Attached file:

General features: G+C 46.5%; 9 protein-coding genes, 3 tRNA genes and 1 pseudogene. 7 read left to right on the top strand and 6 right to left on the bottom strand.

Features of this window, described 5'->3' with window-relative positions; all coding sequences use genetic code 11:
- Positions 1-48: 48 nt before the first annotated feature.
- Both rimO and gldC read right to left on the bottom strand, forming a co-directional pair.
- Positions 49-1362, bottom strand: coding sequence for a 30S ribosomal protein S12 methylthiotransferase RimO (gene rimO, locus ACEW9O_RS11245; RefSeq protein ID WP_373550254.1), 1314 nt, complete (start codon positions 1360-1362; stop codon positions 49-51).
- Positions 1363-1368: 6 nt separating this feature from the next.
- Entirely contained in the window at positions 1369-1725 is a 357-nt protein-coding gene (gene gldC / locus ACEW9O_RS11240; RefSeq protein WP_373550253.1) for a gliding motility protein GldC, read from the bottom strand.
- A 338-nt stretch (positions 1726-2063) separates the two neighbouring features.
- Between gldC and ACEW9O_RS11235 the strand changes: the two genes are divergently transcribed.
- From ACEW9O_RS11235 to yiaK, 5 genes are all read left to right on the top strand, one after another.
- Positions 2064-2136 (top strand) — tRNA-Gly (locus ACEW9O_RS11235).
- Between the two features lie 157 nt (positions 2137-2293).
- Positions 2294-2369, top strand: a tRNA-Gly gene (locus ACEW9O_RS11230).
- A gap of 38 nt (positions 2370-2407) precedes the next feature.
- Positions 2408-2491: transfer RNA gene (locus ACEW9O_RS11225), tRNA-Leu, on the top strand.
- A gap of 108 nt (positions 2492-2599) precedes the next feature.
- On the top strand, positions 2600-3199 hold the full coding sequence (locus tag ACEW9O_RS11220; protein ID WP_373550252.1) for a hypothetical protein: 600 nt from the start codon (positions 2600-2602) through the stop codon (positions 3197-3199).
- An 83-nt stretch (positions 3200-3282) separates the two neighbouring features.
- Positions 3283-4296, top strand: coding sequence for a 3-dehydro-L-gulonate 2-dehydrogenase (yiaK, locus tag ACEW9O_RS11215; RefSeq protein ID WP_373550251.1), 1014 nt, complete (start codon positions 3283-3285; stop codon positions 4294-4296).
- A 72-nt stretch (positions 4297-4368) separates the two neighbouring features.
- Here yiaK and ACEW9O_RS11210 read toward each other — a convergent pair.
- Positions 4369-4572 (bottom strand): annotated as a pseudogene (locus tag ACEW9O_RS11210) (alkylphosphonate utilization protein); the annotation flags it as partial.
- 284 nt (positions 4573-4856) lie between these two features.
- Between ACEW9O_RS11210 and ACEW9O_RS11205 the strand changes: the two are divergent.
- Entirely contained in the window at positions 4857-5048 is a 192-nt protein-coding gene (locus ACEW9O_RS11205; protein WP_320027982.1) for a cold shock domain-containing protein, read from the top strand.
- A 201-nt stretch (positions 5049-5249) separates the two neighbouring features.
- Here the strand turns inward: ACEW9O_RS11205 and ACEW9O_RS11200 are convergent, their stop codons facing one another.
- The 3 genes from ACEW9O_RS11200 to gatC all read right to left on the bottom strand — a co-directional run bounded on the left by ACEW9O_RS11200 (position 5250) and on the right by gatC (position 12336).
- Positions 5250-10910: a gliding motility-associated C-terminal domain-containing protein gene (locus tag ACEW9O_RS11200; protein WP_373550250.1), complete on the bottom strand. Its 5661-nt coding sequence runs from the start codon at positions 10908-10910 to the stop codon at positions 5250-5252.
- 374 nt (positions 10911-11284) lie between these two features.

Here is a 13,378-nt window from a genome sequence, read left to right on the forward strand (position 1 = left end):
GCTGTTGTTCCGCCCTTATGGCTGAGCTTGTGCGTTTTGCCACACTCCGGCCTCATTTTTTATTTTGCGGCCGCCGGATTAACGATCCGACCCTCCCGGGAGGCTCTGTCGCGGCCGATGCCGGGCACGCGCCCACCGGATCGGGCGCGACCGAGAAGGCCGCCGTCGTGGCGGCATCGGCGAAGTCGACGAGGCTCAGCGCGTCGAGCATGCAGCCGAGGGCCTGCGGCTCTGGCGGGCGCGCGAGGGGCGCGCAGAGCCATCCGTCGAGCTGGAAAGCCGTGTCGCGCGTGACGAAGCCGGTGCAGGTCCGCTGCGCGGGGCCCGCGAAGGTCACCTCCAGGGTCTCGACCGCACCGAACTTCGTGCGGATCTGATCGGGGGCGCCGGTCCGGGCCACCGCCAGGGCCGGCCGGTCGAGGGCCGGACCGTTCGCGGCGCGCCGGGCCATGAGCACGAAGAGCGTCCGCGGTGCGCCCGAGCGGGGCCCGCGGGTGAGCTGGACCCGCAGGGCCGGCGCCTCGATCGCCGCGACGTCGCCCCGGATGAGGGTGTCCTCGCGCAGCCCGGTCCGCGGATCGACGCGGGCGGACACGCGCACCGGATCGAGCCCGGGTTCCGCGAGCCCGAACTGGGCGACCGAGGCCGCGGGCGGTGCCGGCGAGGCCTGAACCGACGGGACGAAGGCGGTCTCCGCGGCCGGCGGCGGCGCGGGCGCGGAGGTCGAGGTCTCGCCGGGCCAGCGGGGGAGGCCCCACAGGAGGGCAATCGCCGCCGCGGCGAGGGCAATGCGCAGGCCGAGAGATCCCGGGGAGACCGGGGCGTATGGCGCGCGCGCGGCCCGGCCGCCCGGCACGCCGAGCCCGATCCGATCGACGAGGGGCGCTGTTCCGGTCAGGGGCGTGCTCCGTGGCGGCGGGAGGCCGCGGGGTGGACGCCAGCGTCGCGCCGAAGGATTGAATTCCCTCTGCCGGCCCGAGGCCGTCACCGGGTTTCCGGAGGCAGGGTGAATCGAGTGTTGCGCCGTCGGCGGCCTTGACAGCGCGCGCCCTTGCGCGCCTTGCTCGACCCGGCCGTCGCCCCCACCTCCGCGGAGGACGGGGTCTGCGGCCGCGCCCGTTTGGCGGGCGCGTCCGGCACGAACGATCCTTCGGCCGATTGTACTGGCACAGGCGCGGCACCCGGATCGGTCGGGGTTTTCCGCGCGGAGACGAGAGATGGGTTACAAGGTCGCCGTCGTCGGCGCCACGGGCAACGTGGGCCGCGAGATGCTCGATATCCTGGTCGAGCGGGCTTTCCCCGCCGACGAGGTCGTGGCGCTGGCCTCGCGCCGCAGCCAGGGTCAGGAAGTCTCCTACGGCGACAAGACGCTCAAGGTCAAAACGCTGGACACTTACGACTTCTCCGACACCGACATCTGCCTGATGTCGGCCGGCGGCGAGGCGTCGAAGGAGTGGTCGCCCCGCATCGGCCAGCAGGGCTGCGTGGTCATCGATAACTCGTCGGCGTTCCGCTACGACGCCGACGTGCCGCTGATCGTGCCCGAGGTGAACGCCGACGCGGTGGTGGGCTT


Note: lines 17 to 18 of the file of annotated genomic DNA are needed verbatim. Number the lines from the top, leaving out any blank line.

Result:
- On the top strand, positions 2600-3199 hold the full coding sequence (locus tag ACEW9O_RS11220; protein ID WP_373550252.1) for a hypothetical protein: 600 nt from the start codon (positions 2600-2602) through the stop codon (positions 3197-3199).
- An 83-nt stretch (positions 3200-3282) separates the two neighbouring features.